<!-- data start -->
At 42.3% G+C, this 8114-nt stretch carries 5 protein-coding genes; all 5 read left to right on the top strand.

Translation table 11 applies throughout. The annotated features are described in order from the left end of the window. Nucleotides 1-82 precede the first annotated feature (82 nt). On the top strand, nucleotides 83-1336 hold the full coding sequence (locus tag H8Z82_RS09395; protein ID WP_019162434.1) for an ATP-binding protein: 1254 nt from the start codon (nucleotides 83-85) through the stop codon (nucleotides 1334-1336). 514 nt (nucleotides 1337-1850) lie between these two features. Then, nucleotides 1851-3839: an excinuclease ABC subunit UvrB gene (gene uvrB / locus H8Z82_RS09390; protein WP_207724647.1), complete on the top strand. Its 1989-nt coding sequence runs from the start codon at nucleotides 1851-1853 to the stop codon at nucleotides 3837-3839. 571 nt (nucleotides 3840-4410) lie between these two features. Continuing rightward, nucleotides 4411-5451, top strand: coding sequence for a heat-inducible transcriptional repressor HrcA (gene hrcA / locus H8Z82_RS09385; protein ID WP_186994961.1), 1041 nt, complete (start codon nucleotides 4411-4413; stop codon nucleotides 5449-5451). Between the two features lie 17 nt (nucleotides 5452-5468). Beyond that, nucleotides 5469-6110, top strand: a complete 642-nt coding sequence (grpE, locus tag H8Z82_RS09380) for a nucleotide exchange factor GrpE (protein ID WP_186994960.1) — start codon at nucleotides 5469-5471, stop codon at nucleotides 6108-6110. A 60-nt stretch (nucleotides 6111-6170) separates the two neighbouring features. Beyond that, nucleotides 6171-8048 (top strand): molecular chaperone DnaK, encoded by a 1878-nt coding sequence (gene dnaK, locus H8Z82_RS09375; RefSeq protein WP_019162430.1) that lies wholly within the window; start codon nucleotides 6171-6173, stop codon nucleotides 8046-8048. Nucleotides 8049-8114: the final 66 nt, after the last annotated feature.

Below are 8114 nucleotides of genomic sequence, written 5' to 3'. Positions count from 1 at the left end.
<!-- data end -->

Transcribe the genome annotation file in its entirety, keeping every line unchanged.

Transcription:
At 42.3% G+C, this 8114-nt stretch carries 5 protein-coding genes; all 5 read left to right on the top strand.

Translation table 11 applies throughout. The annotated features are described in order from the left end of the window. Nucleotides 1-82 precede the first annotated feature (82 nt). On the top strand, nucleotides 83-1336 hold the full coding sequence (locus tag H8Z82_RS09395; protein ID WP_019162434.1) for an ATP-binding protein: 1254 nt from the start codon (nucleotides 83-85) through the stop codon (nucleotides 1334-1336). 514 nt (nucleotides 1337-1850) lie between these two features. Then, nucleotides 1851-3839: an excinuclease ABC subunit UvrB gene (gene uvrB / locus H8Z82_RS09390; protein WP_207724647.1), complete on the top strand. Its 1989-nt coding sequence runs from the start codon at nucleotides 1851-1853 to the stop codon at nucleotides 3837-3839. 571 nt (nucleotides 3840-4410) lie between these two features. Continuing rightward, nucleotides 4411-5451, top strand: coding sequence for a heat-inducible transcriptional repressor HrcA (gene hrcA / locus H8Z82_RS09385; protein ID WP_186994961.1), 1041 nt, complete (start codon nucleotides 4411-4413; stop codon nucleotides 5449-5451). Between the two features lie 17 nt (nucleotides 5452-5468). Beyond that, nucleotides 5469-6110, top strand: a complete 642-nt coding sequence (grpE, locus tag H8Z82_RS09380) for a nucleotide exchange factor GrpE (protein ID WP_186994960.1) — start codon at nucleotides 5469-5471, stop codon at nucleotides 6108-6110. A 60-nt stretch (nucleotides 6111-6170) separates the two neighbouring features. Beyond that, nucleotides 6171-8048 (top strand): molecular chaperone DnaK, encoded by a 1878-nt coding sequence (gene dnaK, locus H8Z82_RS09375; RefSeq protein WP_019162430.1) that lies wholly within the window; start codon nucleotides 6171-6173, stop codon nucleotides 8046-8048. Nucleotides 8049-8114: the final 66 nt, after the last annotated feature.

Below are 8114 nucleotides of genomic sequence, written 5' to 3'. Positions count from 1 at the left end.